Why Scottish Highland Cattle?

Originating from the rugged, harsh Scottish Highlands in the north of Scotland, Scottish Highland cattle are beautiful and delight all ages where ever they are seen, whether in the field or at the fair. This ancient breed, known for its shaggy hair coat and graceful horns, is beloved by Queen Elizabeth of England, who maintains her own “fold,” or herd, for the table at Balmoral Castle.

Here are some reasons we love Scottish Highland cattle:

    • Calving ease – with the average calf weighing 65 lbs at birth, fewer than 1% of Scottish Highland cows require assistance at calving time.

 

    • Great mothering insticts – the Highland mother is a strong protector of her calf, reducing losses to predators like coyotes.

 

    • Double hair coat – all that hair means a thinner external fat layer over the meat, leading to less carcass waste and leaner meat.

 

    • Browsing ability – Highlands enjoy and utilize forages unsuitable for most other breeds, such as blackberries, scotch broom, and deciduous trees, making them a great choice for clearing “unusable” land.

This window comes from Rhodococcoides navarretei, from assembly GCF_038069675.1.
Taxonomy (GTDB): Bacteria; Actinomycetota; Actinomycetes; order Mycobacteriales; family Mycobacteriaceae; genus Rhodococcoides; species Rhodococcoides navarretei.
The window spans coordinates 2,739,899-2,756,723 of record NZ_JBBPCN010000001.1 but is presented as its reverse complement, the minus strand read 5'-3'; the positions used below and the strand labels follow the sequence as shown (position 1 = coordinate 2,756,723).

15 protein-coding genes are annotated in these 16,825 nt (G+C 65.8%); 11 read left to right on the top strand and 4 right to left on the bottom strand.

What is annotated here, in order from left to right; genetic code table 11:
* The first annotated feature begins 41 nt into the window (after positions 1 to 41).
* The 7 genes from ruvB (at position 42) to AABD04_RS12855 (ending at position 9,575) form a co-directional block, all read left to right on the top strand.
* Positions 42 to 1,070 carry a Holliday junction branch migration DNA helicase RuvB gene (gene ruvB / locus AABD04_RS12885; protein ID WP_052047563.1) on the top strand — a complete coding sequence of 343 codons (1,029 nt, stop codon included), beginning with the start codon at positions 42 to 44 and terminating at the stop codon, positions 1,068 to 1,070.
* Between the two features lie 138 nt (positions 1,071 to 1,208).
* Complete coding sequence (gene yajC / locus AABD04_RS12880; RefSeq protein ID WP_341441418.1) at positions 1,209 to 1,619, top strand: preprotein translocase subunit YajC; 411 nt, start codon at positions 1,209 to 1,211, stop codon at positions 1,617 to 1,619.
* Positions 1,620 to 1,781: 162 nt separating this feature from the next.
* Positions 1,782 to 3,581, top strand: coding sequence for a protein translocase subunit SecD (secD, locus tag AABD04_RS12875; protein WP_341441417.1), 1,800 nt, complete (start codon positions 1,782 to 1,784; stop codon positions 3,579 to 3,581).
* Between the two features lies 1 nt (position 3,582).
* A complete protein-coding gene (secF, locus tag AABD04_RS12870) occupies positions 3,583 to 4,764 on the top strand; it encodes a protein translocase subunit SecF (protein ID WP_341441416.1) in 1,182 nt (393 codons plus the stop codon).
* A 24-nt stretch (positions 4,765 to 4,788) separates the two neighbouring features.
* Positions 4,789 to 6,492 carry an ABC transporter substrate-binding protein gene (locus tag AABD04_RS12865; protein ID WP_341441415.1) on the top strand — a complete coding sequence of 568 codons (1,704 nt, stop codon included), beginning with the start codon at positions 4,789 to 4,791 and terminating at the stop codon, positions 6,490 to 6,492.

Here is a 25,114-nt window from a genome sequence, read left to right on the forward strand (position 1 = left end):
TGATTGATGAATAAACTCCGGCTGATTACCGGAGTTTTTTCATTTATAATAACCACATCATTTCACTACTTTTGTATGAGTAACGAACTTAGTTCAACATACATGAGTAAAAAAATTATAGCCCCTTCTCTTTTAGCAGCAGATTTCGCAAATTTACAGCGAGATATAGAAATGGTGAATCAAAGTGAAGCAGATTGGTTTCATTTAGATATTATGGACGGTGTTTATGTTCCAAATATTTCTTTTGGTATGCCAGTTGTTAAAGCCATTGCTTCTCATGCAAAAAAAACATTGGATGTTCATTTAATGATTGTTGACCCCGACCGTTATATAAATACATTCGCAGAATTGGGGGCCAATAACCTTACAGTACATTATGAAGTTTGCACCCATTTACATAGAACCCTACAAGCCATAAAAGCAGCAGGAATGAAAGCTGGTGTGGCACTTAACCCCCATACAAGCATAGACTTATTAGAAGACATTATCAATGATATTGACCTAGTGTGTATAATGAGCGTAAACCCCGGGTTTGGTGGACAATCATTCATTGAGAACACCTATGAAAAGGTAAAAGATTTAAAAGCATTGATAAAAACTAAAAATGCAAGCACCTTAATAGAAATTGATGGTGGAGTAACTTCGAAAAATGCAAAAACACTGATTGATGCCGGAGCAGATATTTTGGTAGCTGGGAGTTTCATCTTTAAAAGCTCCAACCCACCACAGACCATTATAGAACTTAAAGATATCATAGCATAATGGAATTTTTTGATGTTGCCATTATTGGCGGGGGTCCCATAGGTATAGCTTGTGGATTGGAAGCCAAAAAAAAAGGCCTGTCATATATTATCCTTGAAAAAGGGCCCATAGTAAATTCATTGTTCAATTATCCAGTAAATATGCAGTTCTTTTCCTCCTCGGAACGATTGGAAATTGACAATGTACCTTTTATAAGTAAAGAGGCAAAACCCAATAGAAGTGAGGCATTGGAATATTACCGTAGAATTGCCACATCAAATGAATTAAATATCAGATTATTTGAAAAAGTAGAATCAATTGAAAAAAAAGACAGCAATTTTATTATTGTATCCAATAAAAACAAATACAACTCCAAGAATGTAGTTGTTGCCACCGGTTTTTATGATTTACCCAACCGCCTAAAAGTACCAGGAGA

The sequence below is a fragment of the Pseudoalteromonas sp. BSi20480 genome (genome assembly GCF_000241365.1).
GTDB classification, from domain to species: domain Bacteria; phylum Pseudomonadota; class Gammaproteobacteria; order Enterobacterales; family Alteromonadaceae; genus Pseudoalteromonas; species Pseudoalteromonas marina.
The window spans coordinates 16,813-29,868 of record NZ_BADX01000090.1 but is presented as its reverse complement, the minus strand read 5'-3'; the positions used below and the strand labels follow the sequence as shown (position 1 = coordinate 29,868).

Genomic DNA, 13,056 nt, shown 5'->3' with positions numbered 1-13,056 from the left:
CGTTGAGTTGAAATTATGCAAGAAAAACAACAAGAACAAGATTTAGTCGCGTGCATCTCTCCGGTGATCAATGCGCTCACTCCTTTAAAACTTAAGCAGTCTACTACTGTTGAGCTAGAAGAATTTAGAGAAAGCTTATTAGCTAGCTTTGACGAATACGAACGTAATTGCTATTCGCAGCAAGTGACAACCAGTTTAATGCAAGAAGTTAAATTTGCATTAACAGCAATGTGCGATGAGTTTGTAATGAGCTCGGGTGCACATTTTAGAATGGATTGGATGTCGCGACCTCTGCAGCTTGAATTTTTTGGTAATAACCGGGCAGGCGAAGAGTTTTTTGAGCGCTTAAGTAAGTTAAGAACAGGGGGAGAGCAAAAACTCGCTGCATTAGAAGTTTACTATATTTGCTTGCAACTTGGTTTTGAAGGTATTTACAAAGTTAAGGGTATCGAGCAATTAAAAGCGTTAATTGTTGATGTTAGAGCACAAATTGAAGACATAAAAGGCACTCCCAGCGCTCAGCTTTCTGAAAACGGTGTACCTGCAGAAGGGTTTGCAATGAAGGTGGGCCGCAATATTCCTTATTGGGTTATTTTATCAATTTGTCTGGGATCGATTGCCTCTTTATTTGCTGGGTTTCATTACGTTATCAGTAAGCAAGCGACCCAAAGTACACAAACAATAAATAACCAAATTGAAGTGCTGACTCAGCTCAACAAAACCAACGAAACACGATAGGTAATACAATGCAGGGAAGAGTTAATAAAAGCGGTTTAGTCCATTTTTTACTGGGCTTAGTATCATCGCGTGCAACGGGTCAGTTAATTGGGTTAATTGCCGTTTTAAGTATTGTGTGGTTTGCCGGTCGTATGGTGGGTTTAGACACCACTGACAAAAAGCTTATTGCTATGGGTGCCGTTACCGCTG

• Gentle temperament – in spite of their horns, most Highlands, male and female, are easy to handle. The early Scots kept them in part of their winter homes for warmth!

 

    • Hardiness – their double coat is insulating and water resistant, helping Highlands stay comfortable in nasty weather and reducing their need for shelter. In summer the coat sheds to help them acclimate to hot, sunny days.

 

    • Longevity – Highland cows can breed up to 20 years of age, producing more calves than most breeds.

 

    • Beef quality – with less fat and lower cholesterol, Highland beef is not only a healthy choice, but a flavorful and savory one, too. Highlands can be finished on grain or grass, resulting in different flavors.

 

    • Other marketable products – Highland horns and hides provide another value-added, unique product.

While many ranchers raise purebred Highland herds, the breed’s unique traits are also proving attractive to commercial beef operations striving to improve the forage utilization and hardiness and decrease problems at calving time.